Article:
Ganirelix for luteolysis in poor responder patients undergoing IVF treatment: a Scandinavian multicenter ‘extended pilot study’
Source: Acta Obstetricia et Gynecologica Scandinavica, Volume 89, Number 6, June 2010 , pp. 828-831(4)
Publisher: Informa Healthcare
To enhance oocyte yield and pregnancy outcome in poor responder women undergoing IVF treatment, daily low dose GnRH antagonist administration was given during the late luteal phase to induce luteolysis and possibly secure a more synchronous cohort of recruitable follicles. An open extended pilot study in four Scandinavian fertility centers was done including 60 patients. Poor response was defined as when ≤ 5 follicles developed in a preceding cycle following a long agonist protocol with the use of > 2000 IU FSH. GnRH antagonist (ganirelix) was given, 0.25 mg s.c. daily, from days 3 to 5 before expected start of menstruation and continued for 4–7 days. On cycle day 2–3 a starting dose of rFSH (300–400 IU/day) was given. At a leading follicle diameter of 14 mm, ganirelix administration was resumed until final oocyte maturation was induced with 10,000 IU hCG. GnRH antagonist only marginally affected the intercycle FSH rise; basal levels of FSH remained similar to those seen after 4 days of antagonist administration. The protocol effectively induced low LH levels and luteolysis, but daily administration of 350 IU rFSH (median) for 11 days only led to the collection of 3 oocytes in 49 oocyte retrievals resulting in 5 pregnancies (4 delivered). Despite GnRH antagonist administration in the late luteal phase and menstrual bleeding, FSH was not sufficiently reduced to secure a more synchronic cohort of recruitable follicles. Novel GnRH antagonists more specifically targeting FSH release may improve the stimulation results in poor responders.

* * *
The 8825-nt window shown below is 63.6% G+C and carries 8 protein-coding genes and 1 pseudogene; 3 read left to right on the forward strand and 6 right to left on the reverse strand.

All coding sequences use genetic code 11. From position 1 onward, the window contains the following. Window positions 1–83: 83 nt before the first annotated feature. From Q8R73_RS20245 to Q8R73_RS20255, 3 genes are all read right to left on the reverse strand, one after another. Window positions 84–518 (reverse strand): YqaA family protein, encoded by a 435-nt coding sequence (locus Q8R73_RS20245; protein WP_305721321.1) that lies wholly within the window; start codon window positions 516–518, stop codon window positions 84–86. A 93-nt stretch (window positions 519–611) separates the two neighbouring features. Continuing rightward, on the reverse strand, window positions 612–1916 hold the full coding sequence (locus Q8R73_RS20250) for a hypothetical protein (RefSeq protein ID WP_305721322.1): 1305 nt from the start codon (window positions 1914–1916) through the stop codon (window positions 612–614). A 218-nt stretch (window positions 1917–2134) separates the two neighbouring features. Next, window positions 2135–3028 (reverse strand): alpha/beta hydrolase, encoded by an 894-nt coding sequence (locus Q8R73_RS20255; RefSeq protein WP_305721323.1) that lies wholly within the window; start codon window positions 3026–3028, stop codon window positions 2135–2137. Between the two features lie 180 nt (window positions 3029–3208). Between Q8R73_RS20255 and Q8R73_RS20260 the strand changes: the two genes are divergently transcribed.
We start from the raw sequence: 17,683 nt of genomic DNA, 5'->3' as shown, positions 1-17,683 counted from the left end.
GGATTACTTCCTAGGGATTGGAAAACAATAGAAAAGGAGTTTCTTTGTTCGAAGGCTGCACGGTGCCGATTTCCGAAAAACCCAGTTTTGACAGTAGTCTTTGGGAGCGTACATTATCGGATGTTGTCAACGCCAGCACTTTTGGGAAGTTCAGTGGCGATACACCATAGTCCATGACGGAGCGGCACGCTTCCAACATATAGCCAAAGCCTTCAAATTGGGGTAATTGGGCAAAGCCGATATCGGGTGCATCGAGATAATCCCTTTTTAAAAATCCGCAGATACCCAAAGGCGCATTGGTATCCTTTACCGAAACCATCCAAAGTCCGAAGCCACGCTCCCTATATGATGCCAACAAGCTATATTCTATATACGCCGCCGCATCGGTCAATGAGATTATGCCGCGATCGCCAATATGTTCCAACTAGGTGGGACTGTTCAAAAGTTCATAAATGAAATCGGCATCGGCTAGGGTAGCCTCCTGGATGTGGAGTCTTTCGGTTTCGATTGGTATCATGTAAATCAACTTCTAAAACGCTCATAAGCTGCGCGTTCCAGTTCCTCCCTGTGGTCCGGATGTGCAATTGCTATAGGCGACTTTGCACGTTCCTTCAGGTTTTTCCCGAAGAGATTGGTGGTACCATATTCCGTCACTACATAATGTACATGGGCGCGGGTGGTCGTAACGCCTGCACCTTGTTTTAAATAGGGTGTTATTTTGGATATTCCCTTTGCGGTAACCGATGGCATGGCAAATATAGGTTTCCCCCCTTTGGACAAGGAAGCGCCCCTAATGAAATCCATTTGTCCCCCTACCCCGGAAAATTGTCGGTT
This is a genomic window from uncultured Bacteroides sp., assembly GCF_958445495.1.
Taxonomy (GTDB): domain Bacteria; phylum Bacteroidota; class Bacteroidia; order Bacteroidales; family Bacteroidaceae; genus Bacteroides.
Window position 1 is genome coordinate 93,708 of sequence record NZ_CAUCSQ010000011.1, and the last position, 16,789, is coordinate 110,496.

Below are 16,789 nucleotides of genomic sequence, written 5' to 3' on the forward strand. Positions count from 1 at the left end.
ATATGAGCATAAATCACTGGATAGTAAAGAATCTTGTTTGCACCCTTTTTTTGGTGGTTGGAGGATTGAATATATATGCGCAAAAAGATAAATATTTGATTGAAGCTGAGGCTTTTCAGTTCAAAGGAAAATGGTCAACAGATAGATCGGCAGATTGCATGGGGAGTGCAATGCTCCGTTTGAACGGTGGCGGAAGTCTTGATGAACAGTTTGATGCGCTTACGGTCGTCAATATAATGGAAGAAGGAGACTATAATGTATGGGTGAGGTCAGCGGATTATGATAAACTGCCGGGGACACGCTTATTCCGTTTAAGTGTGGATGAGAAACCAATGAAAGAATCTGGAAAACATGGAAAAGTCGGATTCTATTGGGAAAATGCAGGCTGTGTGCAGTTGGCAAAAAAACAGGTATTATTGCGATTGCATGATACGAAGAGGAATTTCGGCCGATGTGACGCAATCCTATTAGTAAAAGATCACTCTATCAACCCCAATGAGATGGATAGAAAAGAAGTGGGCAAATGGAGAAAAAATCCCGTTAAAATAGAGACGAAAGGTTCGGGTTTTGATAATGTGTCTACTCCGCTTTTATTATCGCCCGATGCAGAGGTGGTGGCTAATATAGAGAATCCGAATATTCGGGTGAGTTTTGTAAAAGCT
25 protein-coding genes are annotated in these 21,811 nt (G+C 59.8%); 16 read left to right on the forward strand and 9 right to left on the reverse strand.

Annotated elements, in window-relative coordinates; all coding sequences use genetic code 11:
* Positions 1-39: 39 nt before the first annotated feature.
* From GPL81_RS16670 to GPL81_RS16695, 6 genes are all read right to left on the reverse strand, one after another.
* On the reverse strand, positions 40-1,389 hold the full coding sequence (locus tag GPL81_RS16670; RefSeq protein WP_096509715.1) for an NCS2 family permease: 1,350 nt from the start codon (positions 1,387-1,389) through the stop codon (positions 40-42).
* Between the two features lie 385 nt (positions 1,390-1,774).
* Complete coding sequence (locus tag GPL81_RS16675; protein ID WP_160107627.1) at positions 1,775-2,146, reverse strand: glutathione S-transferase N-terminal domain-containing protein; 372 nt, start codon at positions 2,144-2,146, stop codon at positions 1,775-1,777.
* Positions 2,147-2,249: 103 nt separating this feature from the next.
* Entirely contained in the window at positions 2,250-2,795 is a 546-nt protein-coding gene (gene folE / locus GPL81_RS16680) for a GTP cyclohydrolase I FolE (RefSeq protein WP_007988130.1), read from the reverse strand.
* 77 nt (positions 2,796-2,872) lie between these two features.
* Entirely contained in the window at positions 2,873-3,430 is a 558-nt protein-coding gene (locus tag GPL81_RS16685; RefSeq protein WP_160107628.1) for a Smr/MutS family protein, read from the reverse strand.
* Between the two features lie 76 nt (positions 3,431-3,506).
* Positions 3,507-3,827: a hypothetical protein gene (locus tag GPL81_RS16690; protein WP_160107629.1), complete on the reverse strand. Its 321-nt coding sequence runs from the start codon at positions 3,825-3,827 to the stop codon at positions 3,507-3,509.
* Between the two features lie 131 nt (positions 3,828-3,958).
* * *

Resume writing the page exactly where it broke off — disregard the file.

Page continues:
Document Type: Research Article
Affiliations: 1: 1Unit of Reproductive Medicine, Institution for Clinical Sciences, Obstetrics and Gynecology, Sahlgrenska University Hospital, Goteborg, Sweden 2: 2Rigshospitalet, Copenhagen, Denmark 3: 3Herlev Amts Hospital, Copenhagen, Denmark 4: 4Fertility Clinic, Haugesund Hospital, Haugesund, Norway 5: 5Laboratory of Reproductive Biology, Section 5712, University Hospital of Copenhagen, Copenhagen, Denmark 6: 6Fertility centre, Sykehuset Telemark, Porsgrunn, Norway
Publication date: June 1, 2010